In an exemplary embodiment, the network element 104 includes common equipment 210, one or more line modules 220, and one or more switch modules 230. The common equipment 210 can include power; a control module; operations, administration, maintenance, and provisioning (OAM&P) access; user interface ports; and the like. The common equipment 210 can connect to a management system 250 through a data communication network 260. The management system 250 can include a network management system (NMS), element management system (EMS), or the like. Additionally, the common equipment 210 can include a control plane processor configured to operate a control plane as described herein. The network element 104 can include an interface 270 for communicatively coupling the common equipment 210, the line modules 220, and the switch modules 230 therebetween. For example, the interface 270 can be a backplane, mid-plane, a bus, optical or electrical connectors, or the like. The line modules 220 are configured to provide ingress and egress to the switch modules 230 and external to the network element 104. In an exemplary embodiment, the line modules 220 can form ingress and egress switches with the switch modules 230 as center stage switches for a three-stage switch, e.g. a three stage Clos switch. Other configurations and/or architectures are also contemplated. The line modules 220 can include optical transceivers, such as, for example, 1 Gb/s (GbE PHY), 2.5 Gb/s (OC-48/STM-1, OTU1, ODU1), 10 Gb/s (OC-192/STM-64, OTU2, ODU2, 10 GbE PHY), 40 Gb/s (OC-768/STM-256, OTU3, ODU3, 40 GbE PHY), 100 Gb/s (OTU4, ODU4, 100 GbE PHY), etc.

Further, the line modules 220 can include a plurality of optical connections per module and each module may include a flexible rate support for any type of connection, such as, for example, 155 Mb/s, 622 Mb/s, 1 Gb/s, 2.5 Gb/s, 10 Gb/s, 40 Gb/s, and 100 Gb/s, and any rate in between. The line modules 220 can include wavelength division multiplexing interfaces, short reach interfaces, and the like, and can connect to other line modules 220 on remote network elements, end clients, edge routers, and the like. From a logical perspective, the line modules 220 provide ingress and egress ports to the network element 104, and each line module 220 can include one or more physical ports. For example, the line modules 220 can form the links 104, 204 described herein. The switch modules 230 are configured to switch channels, timeslots, tributary units, etc. between the line modules 220. For example, the switch modules 230 can provide wavelength granularity (Layer 0 switching), SONET/SDH granularity such as Synchronous Transport Signal-1 (STS-1) and variants/concatenations thereof (STS-n/STS-nc), Synchronous Transport Module level 1 (STM-1) and variants/concatenations thereof, Virtual Container 3 (VC3), etc.; OTN granularity such as Optical Channel Data Unit-1 (ODU1), Optical Channel Data Unit-2 (ODU2), Optical Channel Data Unit-3 (ODU3), Optical Channel Data Unit-4 (ODU4), Optical Channel Data Unit-flex (ODUflex), Optical channel Payload Virtual Containers (OPVCs), ODTUGs, etc.; Ethernet granularity; Digital Signal n (DSn) granularity such as DS0, DS1, DS3, etc.; and the like. Specifically, the switch modules 230 can include both Time Division Multiplexed (TDM) (i.e., circuit switching) and packet switching engines. The switch modules 230 can include redundancy as well, such as 1:1, 1:N, etc. In an exemplary embodiment, the switch modules 230 provide OTN, SONET, or SDH switching.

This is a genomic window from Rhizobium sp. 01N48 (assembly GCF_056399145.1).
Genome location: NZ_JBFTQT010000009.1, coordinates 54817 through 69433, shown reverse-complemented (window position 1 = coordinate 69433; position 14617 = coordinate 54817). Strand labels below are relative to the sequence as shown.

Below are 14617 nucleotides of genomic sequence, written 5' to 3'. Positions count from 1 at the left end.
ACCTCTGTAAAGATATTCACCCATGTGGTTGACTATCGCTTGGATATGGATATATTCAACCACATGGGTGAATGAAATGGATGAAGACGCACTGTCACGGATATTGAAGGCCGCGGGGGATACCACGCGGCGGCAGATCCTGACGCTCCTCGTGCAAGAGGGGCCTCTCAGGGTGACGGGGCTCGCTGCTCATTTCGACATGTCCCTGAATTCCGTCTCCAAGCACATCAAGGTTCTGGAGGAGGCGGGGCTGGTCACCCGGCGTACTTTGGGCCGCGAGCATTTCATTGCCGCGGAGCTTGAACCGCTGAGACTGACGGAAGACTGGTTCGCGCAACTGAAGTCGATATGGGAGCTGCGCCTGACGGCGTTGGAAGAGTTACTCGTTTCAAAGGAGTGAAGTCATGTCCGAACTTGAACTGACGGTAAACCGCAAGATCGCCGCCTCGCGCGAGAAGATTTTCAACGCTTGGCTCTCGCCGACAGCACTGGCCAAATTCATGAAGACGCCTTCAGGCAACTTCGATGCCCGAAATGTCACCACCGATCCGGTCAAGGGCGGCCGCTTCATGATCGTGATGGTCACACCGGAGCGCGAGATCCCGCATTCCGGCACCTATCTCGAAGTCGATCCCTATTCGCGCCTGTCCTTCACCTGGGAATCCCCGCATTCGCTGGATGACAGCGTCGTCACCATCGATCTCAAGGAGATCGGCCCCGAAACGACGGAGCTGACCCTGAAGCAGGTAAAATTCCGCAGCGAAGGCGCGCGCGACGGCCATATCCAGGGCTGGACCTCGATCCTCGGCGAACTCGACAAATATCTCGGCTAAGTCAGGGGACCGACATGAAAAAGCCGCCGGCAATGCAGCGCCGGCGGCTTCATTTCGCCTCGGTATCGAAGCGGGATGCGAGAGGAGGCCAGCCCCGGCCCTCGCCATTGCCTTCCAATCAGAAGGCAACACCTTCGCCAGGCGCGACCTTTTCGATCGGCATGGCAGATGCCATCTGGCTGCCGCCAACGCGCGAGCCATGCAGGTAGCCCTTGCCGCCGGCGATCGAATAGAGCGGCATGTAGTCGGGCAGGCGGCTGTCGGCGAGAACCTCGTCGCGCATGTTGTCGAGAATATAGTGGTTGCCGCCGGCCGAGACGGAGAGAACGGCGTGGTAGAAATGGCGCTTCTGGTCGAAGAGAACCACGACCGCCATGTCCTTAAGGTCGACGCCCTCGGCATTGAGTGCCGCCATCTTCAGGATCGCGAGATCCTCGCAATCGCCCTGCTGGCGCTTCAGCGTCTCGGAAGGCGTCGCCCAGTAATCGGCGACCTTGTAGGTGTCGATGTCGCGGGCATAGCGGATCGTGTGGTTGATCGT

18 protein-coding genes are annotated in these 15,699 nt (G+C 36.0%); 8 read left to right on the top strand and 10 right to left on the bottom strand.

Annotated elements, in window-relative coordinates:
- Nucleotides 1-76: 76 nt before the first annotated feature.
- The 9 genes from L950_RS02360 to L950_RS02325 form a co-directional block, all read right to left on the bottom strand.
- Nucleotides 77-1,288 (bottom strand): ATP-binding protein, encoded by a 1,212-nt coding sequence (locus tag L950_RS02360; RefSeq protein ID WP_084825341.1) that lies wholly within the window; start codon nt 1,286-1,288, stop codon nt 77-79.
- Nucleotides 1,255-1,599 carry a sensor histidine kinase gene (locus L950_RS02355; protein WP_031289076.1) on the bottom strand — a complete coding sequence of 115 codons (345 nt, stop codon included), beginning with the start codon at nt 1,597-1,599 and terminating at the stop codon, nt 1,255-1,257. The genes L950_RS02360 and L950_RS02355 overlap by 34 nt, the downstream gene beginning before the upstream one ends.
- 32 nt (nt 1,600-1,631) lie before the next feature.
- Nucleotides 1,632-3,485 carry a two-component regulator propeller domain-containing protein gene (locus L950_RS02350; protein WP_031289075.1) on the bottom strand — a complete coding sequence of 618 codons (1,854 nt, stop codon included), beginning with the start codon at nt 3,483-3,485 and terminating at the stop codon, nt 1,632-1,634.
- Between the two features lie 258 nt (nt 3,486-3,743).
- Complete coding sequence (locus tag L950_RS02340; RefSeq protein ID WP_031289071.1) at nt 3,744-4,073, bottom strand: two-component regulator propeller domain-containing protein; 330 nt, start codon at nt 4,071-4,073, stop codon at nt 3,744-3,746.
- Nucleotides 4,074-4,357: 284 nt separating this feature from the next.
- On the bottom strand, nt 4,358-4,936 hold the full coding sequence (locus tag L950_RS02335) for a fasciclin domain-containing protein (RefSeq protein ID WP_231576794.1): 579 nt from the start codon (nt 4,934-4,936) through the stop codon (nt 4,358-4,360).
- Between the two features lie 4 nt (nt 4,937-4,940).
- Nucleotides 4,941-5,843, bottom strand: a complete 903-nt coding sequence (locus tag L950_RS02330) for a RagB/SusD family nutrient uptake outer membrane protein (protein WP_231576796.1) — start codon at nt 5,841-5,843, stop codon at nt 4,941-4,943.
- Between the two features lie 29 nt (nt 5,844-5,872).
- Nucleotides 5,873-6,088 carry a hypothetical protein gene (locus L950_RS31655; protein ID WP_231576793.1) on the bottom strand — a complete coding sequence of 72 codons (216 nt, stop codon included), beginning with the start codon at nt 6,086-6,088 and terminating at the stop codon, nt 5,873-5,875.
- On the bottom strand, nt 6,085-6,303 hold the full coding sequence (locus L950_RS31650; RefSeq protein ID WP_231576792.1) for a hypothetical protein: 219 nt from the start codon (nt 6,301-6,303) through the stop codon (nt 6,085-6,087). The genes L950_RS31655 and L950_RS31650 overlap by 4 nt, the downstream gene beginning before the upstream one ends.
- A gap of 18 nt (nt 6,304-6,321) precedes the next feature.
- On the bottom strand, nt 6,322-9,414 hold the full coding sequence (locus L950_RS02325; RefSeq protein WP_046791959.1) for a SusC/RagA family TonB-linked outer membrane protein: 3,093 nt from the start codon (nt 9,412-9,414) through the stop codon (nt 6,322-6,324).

Those of ordinary skill in the art will recognize the network element 104 can include other components which are omitted for illustration purposes, and that the systems and methods described herein are contemplated for use with a plurality of different network elements with the network element 104 presented as an exemplary type of network element. For example, in another exemplary embodiment, the network element 104 may not include the switch modules 230, but rather have the corresponding functionality in the line modules 220 (or some equivalent) in a distributed fashion. For the network element 104, other architectures providing ingress, egress, and switching therebetween are also contemplated for the systems and methods described herein. In general, the systems and methods described herein contemplate use with any network element providing switching of OTN, SONET, SDH, etc. channels, timeslots, tributary units, wavelengths, etc.

Referring to FIG. 3, in an exemplary embodiment, a block diagram illustrates a controller 300 to provide control plane processing and/or operations, administration, maintenance, and provisioning (OAM&P) for a node such as the network element 104. The controller 300 can be part of common equipment, such as common equipment 210 in the network element 104. The controller 300 can include a processor 302 which is hardware device for executing software instructions such as operating the control plane. The processor 302 can be any custom made or commercially available processor, a central processing unit (CPU), an auxiliary processor among several processors associated with the controller 300, a semiconductor-based microprocessor (in the form of a microchip or chip set), or generally any device for executing software instructions. When the controller 300 is in operation, the processor 302 is configured to execute software stored within memory, to communicate data to and from the memory, and to generally control operations of the controller 300 pursuant to the software instructions. The controller 300 can also include a network interface 304, a data store 306, memory 308, a network element interface 310, and the like, all of which are communicatively coupled therebetween and with the processor 302.